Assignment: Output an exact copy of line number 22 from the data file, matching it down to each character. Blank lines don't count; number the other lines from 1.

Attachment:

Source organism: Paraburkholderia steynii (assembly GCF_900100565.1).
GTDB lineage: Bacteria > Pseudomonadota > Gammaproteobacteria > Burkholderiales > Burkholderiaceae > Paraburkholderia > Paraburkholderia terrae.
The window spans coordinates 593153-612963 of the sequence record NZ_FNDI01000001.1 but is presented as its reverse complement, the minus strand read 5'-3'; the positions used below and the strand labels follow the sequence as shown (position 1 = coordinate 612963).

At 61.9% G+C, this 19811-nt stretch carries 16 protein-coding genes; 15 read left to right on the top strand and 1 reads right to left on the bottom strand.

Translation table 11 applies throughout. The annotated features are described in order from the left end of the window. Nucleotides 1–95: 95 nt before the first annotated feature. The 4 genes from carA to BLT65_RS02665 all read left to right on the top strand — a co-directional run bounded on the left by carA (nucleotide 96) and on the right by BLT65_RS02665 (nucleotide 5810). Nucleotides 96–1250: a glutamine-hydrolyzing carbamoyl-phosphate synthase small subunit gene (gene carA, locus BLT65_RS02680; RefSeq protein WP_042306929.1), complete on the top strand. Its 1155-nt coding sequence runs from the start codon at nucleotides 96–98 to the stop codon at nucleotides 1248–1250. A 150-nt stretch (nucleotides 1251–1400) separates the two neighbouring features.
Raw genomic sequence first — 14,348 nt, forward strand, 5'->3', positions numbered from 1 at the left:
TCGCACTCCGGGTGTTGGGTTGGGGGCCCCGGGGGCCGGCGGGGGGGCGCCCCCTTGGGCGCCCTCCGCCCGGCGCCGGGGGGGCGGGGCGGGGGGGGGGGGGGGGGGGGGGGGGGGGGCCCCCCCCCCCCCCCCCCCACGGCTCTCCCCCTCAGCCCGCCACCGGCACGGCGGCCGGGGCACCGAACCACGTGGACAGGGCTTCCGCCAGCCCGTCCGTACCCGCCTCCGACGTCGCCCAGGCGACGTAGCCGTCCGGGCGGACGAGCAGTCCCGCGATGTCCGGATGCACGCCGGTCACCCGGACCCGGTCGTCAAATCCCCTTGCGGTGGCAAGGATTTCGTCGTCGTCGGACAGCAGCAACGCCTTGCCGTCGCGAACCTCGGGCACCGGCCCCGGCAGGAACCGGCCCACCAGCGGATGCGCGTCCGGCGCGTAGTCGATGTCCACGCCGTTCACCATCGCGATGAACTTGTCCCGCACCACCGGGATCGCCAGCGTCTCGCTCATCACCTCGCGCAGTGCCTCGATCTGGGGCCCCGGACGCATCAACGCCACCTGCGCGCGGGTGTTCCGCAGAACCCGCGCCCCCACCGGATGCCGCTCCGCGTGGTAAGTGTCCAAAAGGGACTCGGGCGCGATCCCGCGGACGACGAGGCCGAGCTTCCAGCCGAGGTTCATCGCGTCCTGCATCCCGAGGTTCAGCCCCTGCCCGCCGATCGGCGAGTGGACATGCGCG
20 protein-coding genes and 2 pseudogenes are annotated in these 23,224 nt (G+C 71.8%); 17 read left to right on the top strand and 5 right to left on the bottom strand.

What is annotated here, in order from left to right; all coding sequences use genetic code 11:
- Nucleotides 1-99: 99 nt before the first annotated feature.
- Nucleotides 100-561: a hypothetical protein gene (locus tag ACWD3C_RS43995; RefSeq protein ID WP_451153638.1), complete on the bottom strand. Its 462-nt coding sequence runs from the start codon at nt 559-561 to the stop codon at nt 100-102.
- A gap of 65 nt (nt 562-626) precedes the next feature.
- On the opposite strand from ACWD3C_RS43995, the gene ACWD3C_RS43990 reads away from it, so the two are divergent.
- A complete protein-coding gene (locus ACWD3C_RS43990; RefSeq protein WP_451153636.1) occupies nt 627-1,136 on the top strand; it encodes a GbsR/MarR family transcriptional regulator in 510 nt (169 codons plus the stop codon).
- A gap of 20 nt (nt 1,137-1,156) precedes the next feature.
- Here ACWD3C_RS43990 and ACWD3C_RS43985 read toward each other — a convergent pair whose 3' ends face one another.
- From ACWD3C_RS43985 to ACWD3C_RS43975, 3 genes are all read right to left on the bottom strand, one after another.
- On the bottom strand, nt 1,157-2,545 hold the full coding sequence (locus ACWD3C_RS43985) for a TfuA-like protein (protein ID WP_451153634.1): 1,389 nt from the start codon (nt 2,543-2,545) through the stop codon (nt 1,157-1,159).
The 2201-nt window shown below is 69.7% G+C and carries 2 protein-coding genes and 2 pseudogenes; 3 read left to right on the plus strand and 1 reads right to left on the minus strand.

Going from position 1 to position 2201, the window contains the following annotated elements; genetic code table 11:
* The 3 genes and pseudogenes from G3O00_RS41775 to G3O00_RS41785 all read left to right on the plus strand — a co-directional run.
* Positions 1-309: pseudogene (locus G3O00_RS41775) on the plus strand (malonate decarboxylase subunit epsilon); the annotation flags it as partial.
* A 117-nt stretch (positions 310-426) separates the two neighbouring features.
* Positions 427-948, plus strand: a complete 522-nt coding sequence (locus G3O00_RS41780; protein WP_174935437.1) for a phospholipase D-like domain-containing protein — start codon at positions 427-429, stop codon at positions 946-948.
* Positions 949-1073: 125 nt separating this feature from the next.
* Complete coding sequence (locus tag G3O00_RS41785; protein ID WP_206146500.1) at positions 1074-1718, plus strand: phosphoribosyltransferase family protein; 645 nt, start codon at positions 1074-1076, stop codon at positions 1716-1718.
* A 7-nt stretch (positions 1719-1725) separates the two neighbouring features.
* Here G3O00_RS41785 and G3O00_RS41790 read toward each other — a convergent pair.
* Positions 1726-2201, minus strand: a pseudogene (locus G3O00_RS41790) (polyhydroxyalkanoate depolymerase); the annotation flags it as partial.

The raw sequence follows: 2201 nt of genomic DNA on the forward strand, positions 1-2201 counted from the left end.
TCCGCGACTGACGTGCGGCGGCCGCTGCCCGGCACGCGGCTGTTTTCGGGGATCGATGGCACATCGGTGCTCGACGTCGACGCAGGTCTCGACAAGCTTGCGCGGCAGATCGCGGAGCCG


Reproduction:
* Positions 1-309: pseudogene (locus G3O00_RS41775) on the plus strand (malonate decarboxylase subunit epsilon); the annotation flags it as partial.